Liberal MP says search for Aukus submarine nuclear waste dump site in his electorate is premature

Rowan Ramsey ‘amazed’ government starting selection process in 12 months, given 33-year life of Virginia-class reactor

Rowan Ramsey, the Liberal MP who faces the prospect of a nuclear waste dump in his South Australian electorate, has said he is “amazed” the government will begin the search in just 12 months for a facility that won’t be required for decades.

The comments come as green groups rally against a key component of the Aukus nuclear submarine acquisition: that Australia is required to dispose of the waste generated by its Virginia-class submarines and the new SSN-Aukus submarine.

On Tuesday the deputy prime minister and defence minister, Richard Marles, announced that Australia would need a new facility, remote from the population, to dispose of nuclear waste on defence land, whether current or future.

“Now to be clear, the first of the naval reactors that we will be disposing of will not happen until the 2050s,” Marles told reporters in Canberra. “But within the year, we will announce a process by which this facility will be identified.”

According to defence department documents, the department will work with the Australian Radioactive Waste Agency to undertake a review in 2023 to identify locations “that could be suitable to store and dispose of intermediate-level waste and high-level waste, including spent fuel”.

Ramsey, whose electorate of Grey covers 908,595 sq km – the majority of South Australia – said he was “amazed” given the 33-year life of the Virginia-class submarine that a waste facility is required as soon as the 2050s.

Australia has struggled with the question of where to store its slowly accumulating intermediate nuclear waste for decades. The Morrison government chose a site near the town of Kimba, in Grey, but the local Barngarla people united against the plan. The Albanese government has continued to pursue using the Kimba site.

Ramsey said there is “no way” the Kimba site “could, should or would be a repository for high level waste”.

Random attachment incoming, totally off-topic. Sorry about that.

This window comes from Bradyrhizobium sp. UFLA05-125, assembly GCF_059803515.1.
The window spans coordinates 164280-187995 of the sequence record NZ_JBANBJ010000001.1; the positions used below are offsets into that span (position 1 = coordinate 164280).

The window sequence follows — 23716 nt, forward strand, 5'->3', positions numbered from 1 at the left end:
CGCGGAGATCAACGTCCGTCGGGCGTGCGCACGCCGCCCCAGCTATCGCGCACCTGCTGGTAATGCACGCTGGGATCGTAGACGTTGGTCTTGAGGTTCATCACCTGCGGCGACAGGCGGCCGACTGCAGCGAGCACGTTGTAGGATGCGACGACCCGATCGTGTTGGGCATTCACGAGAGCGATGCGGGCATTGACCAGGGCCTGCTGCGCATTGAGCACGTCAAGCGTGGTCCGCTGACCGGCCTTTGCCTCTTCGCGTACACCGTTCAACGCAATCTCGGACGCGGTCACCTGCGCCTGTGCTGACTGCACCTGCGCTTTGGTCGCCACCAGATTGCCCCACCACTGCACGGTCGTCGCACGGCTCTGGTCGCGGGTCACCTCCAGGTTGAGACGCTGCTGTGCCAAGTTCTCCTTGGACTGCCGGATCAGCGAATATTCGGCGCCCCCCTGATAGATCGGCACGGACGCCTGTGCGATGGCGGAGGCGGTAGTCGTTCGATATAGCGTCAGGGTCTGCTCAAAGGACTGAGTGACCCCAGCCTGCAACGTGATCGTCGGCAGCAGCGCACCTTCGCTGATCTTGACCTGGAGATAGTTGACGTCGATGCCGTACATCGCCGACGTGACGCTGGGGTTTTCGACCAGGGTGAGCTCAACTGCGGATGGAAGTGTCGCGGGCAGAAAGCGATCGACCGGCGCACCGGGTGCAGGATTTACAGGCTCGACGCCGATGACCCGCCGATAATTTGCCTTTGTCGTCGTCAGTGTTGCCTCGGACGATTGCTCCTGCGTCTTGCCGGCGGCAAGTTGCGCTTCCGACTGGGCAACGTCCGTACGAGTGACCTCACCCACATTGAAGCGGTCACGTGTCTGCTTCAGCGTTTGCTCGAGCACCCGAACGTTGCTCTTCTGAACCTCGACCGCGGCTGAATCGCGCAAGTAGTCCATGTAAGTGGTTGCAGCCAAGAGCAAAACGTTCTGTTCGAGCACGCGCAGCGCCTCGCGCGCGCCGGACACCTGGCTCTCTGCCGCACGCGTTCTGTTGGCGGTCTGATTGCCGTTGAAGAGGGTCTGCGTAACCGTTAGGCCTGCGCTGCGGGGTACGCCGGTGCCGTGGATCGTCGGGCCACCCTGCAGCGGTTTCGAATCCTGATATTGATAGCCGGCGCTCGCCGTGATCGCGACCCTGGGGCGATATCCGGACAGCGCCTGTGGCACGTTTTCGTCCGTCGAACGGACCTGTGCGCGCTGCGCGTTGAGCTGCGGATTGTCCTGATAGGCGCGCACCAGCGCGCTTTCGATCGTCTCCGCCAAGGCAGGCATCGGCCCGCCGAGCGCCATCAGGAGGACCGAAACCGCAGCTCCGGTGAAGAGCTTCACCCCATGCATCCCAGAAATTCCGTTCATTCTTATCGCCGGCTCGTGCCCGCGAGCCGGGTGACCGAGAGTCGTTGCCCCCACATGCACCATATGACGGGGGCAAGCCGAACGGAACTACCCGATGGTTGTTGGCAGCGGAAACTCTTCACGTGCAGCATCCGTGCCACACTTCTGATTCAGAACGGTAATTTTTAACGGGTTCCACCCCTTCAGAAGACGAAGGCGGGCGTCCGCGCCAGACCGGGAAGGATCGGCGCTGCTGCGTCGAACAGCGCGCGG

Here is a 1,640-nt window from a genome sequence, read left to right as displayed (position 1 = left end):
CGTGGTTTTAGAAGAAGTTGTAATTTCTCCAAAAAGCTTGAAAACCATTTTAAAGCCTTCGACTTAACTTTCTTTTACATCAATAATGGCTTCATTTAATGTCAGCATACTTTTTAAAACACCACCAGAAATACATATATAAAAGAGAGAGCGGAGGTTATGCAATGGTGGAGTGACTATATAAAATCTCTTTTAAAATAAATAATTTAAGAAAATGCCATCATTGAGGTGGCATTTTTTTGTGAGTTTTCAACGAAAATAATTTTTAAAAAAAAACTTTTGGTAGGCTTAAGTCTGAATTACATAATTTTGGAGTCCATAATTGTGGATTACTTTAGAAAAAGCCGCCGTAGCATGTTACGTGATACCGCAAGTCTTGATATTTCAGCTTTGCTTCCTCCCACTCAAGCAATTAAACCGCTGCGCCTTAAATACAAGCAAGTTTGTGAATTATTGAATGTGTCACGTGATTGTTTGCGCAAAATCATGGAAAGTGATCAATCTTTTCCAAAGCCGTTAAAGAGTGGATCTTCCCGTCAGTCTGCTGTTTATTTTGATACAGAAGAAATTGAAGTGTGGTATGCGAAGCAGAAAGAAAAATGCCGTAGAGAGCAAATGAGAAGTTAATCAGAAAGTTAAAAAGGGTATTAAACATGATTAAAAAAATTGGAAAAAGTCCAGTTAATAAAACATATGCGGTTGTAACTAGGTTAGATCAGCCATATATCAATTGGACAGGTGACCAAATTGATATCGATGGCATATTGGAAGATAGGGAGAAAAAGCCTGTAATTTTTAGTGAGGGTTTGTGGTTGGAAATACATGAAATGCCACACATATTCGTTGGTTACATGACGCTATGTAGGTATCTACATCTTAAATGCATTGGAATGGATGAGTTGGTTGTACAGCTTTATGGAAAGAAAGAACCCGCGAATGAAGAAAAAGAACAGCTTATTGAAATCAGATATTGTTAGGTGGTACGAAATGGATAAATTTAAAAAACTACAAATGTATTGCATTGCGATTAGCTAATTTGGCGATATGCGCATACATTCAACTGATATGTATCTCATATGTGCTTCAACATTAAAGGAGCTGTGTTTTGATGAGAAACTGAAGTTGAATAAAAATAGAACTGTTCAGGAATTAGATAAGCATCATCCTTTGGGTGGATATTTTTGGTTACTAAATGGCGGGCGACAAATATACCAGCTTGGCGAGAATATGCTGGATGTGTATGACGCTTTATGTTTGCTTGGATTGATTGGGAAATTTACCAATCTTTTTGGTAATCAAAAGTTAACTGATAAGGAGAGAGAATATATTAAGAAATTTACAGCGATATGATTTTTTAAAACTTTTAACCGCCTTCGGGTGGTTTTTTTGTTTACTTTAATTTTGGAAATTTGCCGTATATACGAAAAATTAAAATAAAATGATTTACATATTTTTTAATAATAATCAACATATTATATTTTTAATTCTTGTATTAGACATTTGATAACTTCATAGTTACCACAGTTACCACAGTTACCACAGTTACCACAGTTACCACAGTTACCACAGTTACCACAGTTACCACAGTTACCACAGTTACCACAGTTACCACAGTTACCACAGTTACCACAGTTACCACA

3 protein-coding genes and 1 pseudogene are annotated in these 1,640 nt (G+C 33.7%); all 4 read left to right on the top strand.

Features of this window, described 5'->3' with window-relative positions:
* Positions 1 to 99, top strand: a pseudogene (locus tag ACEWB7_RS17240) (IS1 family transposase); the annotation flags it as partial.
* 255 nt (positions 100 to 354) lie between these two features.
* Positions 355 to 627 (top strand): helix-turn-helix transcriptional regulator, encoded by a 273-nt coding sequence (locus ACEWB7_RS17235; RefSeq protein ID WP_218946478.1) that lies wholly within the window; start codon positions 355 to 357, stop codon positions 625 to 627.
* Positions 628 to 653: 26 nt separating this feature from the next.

“You need 400 metres of solid, dry granite. There are no assessments like that around Kimba, it’s a completely different facility to the one proposed.”

Ramsey said defence land near the remote village of Woomera, also in his electorate, “may well be suitable, but so may a lot of other sites” around Australia. “Geographically and geologically Woomera would be fine.”

The Australian Conservation Foundation has raised the alarm about Australia housing nuclear waste, with its analyst Dave Sweeney pointing to its “scant real world experience”.

“Successive federal governments have searched, without success, for a site for low and intermediate-level waste for more than three decades,” Sweeney said. “This waste remains poisonous and carcinogenic for tens of thousands of years.

People wearing anti-nuclear t-shirts and holding no waste dump signs
Barngarla traditional owners protest against the nuclear waste dump at Kimba, outside the federal court in Adelaide. Photograph: Matt Turner/AAP

“Aukus presents by far the biggest threat yet that Australia will become a dumping ground for the world’s worst nuclear waste.

“If defence applies its standard, highly secretive approach to the management of this high-level nuclear waste, hundreds of generations of Australians will live with the consequences.”

On Tuesday the opposition leader, Peter Dutton, called for a “sensible, mature debate” about nuclear energy, waste and its disposal, urging critics to “grow up”.

“We dispose of nuclear waste now in our country … we dispose of it safely,” Dutton told reporters in Canberra. “We’ve got … an incredibly stable environment to store nuclear waste.”

Dutton said the Coalition “won’t be playing politics … we will support the government in its decision to deal with the waste”.

Asked about housing others’ waste, Marles told ABC TV that managing the nuclear material and reactors powering Australian submarines “is an important part of Australia’s nuclear stewardship and that is all we’re focused on”.


Paul Karp

The GuardianTramp

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